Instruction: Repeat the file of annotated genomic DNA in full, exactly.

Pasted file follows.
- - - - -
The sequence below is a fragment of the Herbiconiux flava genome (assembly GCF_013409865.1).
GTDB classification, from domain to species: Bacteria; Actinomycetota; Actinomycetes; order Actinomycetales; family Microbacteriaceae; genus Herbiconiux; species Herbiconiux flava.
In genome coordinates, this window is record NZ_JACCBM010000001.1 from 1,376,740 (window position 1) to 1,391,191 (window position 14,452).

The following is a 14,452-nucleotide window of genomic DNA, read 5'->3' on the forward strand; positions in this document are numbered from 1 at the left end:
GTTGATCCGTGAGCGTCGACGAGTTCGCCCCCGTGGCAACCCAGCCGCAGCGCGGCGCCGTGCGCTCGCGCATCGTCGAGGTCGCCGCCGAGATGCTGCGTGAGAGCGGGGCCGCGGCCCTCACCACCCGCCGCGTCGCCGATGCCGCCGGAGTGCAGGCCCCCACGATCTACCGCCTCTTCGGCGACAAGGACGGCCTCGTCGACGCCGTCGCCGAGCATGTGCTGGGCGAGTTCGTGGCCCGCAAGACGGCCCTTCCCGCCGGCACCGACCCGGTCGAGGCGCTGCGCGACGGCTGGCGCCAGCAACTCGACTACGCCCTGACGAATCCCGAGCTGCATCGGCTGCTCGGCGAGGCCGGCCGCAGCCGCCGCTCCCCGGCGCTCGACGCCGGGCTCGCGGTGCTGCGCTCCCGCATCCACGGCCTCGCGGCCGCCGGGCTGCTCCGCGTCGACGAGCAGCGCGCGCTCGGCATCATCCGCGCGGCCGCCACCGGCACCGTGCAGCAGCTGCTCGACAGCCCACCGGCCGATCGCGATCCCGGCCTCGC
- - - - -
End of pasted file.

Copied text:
The sequence below is a fragment of the Herbiconiux flava genome (assembly GCF_013409865.1).
GTDB classification, from domain to species: Bacteria; Actinomycetota; Actinomycetes; order Actinomycetales; family Microbacteriaceae; genus Herbiconiux; species Herbiconiux flava.
In genome coordinates, this window is record NZ_JACCBM010000001.1 from 1,376,740 (window position 1) to 1,391,191 (window position 14,452).

The following is a 14,452-nucleotide window of genomic DNA, read 5'->3' on the forward strand; positions in this document are numbered from 1 at the left end:
GTTGATCCGTGAGCGTCGACGAGTTCGCCCCCGTGGCAACCCAGCCGCAGCGCGGCGCCGTGCGCTCGCGCATCGTCGAGGTCGCCGCCGAGATGCTGCGTGAGAGCGGGGCCGCGGCCCTCACCACCCGCCGCGTCGCCGATGCCGCCGGAGTGCAGGCCCCCACGATCTACCGCCTCTTCGGCGACAAGGACGGCCTCGTCGACGCCGTCGCCGAGCATGTGCTGGGCGAGTTCGTGGCCCGCAAGACGGCCCTTCCCGCCGGCACCGACCCGGTCGAGGCGCTGCGCGACGGCTGGCGCCAGCAACTCGACTACGCCCTGACGAATCCCGAGCTGCATCGGCTGCTCGGCGAGGCCGGCCGCAGCCGCCGCTCCCCGGCGCTCGACGCCGGGCTCGCGGTGCTGCGCTCCCGCATCCACGGCCTCGCGGCCGCCGGGCTGCTCCGCGTCGACGAGCAGCGCGCGCTCGGCATCATCCGCGCGGCCGCCACCGGCACCGTGCAGCAGCTGCTCGACAGCCCACCGGCCGATCGCGATCCCGGCCTCGC